Will Canada Avert a Cannabis Shortage With Legalization?

byAlanaArmstrong3 minutes

Health Canada has almost doubled the number of legal marijuana production permits to boost recreational cannabis production before legalization is pushed through this summer.

Licensed producers (LPs) are at the core of the cannabis sector, holding licences to handle cannabis from plant-to-package. There are 84 LPs currently operating in Canada, but the number is set to ramp up quickly since Health Canada promised to streamline the application process.

An additional 200-plus LPs are in line right now, waiting to hear about their future in the Canadian cannabis market. With the government surging toward national marijuana legalization, the question now is whether this move will help avoid the kinds of supply problems experienced by burgeoning legal cannabis markets in the United States.

Is Health Canada Helping or Hurting Marijuana Production?

Health Canada’s stringent approval process for LPs is notorious for contributing to inadequate supplies of medical marijuana. But aspiring marijuana growers are boosted somewhat by the fact that Health Canada's approval process has partially loosened.

In May 2017, the agency announced it would “streamline” the approval process, which many would-be producers described as onerous and said took years to complete. Until this year, only the original 44 production licences existed since the medical marijuana program began four years prior.

According to Health Canada, once applicants have completed the security clearance process, their application goes under review to determine whether it meets all of the regulations requirements. Licences are issued once security clearances, regulatory requirements and a completed facility are confirmed.

Roughly 70–75% of companies who apply for a Health Canada marijuana licence don’t make the cut—a much higher rejection rate than the medical devices and prescription drugs industries. And while the recent increase in approvals means there will be more players ready to serve the market, the strict regulations and compliance requirements expected of producers will likely pare down the field again.

Mergers & Acquisitions the Way to Survive in the Canadian Marijuana Industry

Because applicants are often met with rejection, the final months of 2017 saw a wave of mergers and acquisitions. Some of the most prominent moves include that of Aurora's takeover of CanniMed while CanniMed made a play for Newstrike. Now Aurora has also taken a sizeable stake in the Green Organic Dutchman. This trend is expected to continue through 2018 as we watch the domain narrow to just a few principal players.

New entrants to the market will likely need to focus on niche artisanal appeal or be prepared to compete with the big players. The impact of consolidation should initially mean lower prices as the large companies court consumers for brand loyalty, but ultimately it could result in fewer brands at retail locations.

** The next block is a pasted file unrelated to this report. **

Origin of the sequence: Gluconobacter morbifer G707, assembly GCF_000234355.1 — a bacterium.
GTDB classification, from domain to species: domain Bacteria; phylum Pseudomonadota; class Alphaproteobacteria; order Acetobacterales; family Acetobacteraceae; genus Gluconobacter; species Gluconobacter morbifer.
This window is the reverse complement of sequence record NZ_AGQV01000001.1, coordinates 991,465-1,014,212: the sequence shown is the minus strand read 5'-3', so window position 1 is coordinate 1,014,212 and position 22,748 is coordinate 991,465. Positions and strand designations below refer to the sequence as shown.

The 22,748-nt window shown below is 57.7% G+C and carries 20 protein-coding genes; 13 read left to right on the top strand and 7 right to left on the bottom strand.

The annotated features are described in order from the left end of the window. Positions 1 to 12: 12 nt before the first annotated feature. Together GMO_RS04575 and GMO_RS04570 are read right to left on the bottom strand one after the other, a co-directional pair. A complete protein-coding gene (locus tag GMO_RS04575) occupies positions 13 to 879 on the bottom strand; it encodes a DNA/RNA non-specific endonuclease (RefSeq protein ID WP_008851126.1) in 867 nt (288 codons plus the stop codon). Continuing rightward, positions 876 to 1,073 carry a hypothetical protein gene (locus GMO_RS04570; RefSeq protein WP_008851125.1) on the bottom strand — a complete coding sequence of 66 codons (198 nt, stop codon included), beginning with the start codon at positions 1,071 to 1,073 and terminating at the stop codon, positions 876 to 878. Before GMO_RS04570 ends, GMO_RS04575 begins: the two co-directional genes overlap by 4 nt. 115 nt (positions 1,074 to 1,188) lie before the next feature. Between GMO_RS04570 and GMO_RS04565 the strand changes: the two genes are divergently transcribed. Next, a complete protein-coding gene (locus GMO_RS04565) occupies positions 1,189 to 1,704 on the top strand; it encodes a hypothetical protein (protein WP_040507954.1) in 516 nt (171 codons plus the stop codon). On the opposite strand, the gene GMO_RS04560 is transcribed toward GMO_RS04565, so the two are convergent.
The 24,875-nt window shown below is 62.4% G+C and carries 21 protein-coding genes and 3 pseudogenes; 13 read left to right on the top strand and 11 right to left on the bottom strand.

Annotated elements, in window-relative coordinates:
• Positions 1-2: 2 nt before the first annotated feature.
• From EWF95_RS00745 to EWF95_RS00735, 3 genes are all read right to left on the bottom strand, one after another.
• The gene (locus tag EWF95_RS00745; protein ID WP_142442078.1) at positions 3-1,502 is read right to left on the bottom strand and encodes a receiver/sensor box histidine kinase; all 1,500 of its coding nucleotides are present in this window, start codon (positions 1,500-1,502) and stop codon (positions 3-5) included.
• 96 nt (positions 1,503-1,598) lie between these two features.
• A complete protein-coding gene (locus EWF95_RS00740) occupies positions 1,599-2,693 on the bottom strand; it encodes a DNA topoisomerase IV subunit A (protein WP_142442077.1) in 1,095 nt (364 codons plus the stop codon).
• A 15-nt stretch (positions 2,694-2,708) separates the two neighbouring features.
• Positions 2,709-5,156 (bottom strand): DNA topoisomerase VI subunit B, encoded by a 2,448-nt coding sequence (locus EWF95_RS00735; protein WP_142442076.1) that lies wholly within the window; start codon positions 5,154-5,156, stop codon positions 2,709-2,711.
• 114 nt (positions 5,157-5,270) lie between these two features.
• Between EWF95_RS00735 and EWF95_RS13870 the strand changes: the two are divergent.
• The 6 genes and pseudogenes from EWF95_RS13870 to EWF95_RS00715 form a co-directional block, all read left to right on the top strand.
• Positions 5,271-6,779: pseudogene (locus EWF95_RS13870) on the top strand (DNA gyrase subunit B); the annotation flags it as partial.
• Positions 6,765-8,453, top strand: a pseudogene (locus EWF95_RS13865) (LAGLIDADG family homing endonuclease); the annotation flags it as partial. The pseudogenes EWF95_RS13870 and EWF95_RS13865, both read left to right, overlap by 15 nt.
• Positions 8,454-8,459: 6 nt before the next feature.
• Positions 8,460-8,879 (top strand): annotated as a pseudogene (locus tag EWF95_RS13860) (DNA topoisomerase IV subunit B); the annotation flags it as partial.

Will Canada Avoid a Marijuana Supply Crunch?

It seems unlikely that Canada will be immune to a supply deficit. New producers may be plenty, but they’ll have limited capacity when cannabis becomes legal next summer. A cultivation licence issued to a new producer right now means that the facility still needs financing, time to grow crops, and a deal with either a province or private retailer to supply one of the local markets.

The push to approve growers and facilities may lessen the impact cannabis customers have on supply, but there will likely be areas where cannabis completely sells out—likely in locations that haven't locked down a deal with a supplier capable of delivering a constant stream of recreational marijuana.

Nova Scotia is one province that’s voicing concerns over the supply of legal cannabis not being equal to the anticipated demand. They want their supply to come from local production facilities, but so far their two LPs only have Health Canada's approval to grow cannabis, not sell it. Newfoundland and Labrador now have its first production facility, but it's not going to be ready to supply the local market until about 2019.

Industry watchers who expected a spike in the number of licences are surprised by the latest figures, saying the number of pending approvals exceeds expectations. Provincial governments, police forces and marijuana companies have also been scrambling to prepare for legalized recreational sales, which the prime minister’s office confirmed are expected by some time in July—not the Canada Day deadline that many had assumed.

Photo credit: Mark